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Helsinki Commission Releases U.S. Statement on Equality of Opportunity for Women and Men at OSCE Human Dimension Implementation Meeting

Warsaw, Poland – The following statement on Equality of Opportunity for Women and Men was delivered by the United States at the Human Dimension Implementation Meeting of the Organization for Security and Cooperation currently being held in Warsaw, Poland:

Equality of Opportunity for Women and Men

Statement of Nancy Murphy

U.S. Delegation to the OSCE Implementation Meeting

Governments of OSCE participating States freely committed in the Charter for European Security and the Moscow Document “to undertake measures . . . to end violence against women,” including domestic violence. Sadly, few countries are acting on these OSCE commitments with any measure of urgency, perhaps because they labor under false assumptions regarding domestic violence. I submit that when governments discard these false assumptions — three of which I will address today — the political resolve to combat the violence will emerge.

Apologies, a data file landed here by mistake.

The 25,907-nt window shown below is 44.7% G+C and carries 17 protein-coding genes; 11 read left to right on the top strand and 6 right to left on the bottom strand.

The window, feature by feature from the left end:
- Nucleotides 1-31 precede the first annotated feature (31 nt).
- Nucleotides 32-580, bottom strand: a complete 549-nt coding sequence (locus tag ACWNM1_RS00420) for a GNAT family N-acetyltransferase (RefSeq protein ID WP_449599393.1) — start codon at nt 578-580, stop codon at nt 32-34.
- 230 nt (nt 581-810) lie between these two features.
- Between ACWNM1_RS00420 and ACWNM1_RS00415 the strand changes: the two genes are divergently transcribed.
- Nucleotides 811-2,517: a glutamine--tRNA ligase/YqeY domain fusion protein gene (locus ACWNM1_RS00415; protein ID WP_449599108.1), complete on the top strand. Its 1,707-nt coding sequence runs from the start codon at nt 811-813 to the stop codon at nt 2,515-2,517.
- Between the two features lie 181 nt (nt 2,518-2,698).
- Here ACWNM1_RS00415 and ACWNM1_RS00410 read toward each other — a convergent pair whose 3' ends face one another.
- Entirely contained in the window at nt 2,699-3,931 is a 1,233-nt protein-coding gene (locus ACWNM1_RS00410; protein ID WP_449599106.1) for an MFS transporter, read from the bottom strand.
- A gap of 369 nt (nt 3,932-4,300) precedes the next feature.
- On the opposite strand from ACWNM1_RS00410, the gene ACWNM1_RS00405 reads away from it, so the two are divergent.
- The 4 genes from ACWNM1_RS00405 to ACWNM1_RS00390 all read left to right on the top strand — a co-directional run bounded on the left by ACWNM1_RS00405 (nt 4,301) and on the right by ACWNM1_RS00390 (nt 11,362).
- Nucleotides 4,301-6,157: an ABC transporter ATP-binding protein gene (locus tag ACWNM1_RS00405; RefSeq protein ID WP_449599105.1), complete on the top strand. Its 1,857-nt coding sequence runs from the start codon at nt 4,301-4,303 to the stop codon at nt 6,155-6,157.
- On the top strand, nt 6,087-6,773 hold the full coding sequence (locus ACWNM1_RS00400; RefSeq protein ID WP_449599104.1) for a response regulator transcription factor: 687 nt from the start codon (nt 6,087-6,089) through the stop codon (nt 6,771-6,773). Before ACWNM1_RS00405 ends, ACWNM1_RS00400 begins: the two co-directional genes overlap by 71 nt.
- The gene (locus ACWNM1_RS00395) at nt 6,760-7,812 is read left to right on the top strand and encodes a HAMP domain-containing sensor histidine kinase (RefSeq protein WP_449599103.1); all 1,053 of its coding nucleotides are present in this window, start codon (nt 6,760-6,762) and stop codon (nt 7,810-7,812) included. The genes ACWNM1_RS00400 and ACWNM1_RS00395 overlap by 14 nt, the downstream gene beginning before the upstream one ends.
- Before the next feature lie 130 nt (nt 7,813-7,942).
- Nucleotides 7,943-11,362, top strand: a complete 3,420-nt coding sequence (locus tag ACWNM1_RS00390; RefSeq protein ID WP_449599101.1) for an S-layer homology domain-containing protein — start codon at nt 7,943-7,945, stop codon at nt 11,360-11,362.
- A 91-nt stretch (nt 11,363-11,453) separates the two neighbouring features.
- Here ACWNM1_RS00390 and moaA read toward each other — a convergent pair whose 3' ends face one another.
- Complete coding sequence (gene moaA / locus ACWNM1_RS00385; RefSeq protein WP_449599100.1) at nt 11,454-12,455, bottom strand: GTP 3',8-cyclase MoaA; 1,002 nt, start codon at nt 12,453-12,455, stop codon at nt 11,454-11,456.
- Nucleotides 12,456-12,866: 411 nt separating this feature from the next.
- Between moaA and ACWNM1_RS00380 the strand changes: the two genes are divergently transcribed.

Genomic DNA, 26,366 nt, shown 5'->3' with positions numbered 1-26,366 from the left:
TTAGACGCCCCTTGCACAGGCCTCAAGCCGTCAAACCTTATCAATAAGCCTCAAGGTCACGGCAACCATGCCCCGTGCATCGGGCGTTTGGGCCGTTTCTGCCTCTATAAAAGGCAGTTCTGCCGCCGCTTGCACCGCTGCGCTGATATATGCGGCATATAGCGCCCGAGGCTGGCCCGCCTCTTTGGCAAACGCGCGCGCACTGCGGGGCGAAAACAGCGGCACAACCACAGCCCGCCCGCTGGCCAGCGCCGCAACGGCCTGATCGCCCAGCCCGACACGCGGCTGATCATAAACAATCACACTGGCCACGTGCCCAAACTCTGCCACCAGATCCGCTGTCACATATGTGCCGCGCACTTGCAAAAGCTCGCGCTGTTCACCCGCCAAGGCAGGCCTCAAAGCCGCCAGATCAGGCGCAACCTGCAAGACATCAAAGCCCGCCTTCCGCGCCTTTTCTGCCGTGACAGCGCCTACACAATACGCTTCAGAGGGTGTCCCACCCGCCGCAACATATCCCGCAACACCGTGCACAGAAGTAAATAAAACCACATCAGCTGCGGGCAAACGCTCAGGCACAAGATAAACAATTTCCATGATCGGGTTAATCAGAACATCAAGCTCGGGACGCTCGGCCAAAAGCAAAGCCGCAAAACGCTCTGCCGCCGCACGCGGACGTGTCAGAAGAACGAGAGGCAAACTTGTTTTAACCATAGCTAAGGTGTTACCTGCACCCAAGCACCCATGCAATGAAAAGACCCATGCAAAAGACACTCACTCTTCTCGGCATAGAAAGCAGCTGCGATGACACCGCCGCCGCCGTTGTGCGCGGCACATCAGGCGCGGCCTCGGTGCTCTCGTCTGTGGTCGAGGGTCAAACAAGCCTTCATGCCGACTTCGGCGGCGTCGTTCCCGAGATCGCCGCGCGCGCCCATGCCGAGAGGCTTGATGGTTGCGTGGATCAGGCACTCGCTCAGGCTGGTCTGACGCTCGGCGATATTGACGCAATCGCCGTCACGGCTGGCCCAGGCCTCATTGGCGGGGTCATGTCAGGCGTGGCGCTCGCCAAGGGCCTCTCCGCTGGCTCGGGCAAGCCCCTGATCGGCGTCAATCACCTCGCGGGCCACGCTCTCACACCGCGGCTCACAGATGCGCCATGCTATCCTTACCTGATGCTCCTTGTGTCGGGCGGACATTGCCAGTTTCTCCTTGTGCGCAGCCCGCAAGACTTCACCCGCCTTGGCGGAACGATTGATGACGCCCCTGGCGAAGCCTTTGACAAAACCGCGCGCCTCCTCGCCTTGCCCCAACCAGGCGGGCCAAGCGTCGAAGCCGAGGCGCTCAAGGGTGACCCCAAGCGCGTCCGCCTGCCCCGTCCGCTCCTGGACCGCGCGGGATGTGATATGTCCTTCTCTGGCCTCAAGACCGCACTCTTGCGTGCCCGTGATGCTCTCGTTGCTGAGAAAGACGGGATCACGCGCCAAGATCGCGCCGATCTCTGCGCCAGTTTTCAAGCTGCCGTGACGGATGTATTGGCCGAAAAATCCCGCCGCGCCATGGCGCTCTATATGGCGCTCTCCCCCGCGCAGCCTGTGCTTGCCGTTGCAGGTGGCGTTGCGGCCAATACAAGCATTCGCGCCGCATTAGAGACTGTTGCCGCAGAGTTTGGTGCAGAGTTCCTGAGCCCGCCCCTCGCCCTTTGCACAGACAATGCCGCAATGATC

A principal false assumption is that violence between spouses or other intimate partners is a private family matter with no effect on the world outside. This is simply untrue. The societal costs from domestic violence are staggering to educational systems, legal systems, health systems, criminal justice systems, neighborhoods, and workplaces. The World Health Organization, for example, estimates that the economic consequences of domestic violence cost the United States billions of dollars annually based on the costs of medical treatment, lost worker productivity, and quality of life.